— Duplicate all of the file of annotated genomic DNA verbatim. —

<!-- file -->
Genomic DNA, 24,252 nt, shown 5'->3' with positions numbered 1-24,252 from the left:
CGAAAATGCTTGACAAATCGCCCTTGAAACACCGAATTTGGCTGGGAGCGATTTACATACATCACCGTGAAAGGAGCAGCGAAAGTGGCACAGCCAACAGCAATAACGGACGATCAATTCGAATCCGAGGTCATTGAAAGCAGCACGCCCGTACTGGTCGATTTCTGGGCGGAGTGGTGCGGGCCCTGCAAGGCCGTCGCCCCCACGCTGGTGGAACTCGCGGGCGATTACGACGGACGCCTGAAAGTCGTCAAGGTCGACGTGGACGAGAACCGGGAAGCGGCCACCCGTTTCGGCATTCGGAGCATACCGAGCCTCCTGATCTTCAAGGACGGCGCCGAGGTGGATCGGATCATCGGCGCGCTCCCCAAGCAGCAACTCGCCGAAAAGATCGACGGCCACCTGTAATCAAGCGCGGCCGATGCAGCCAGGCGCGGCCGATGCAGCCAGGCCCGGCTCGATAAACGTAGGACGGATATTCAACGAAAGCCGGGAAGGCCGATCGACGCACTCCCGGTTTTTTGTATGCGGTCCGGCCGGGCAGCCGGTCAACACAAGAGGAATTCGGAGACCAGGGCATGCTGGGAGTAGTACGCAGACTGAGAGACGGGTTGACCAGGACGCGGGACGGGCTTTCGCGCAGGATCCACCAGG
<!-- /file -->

Genomic DNA, 24,252 nt, shown 5'->3' with positions numbered 1-24,252 from the left:
CGAAAATGCTTGACAAATCGCCCTTGAAACACCGAATTTGGCTGGGAGCGATTTACATACATCACCGTGAAAGGAGCAGCGAAAGTGGCACAGCCAACAGCAATAACGGACGATCAATTCGAATCCGAGGTCATTGAAAGCAGCACGCCCGTACTGGTCGATTTCTGGGCGGAGTGGTGCGGGCCCTGCAAGGCCGTCGCCCCCACGCTGGTGGAACTCGCGGGCGATTACGACGGACGCCTGAAAGTCGTCAAGGTCGACGTGGACGAGAACCGGGAAGCGGCCACCCGTTTCGGCATTCGGAGCATACCGAGCCTCCTGATCTTCAAGGACGGCGCCGAGGTGGATCGGATCATCGGCGCGCTCCCCAAGCAGCAACTCGCCGAAAAGATCGACGGCCACCTGTAATCAAGCGCGGCCGATGCAGCCAGGCGCGGCCGATGCAGCCAGGCCCGGCTCGATAAACGTAGGACGGATATTCAACGAAAGCCGGGAAGGCCGATCGACGCACTCCCGGTTTTTTGTATGCGGTCCGGCCGGGCAGCCGGTCAACACAAGAGGAATTCGGAGACCAGGGCATGCTGGGAGTAGTACGCAGACTGAGAGACGGGTTGACCAGGACGCGGGACGGGCTTTCGCGCAGGATCCACCAGG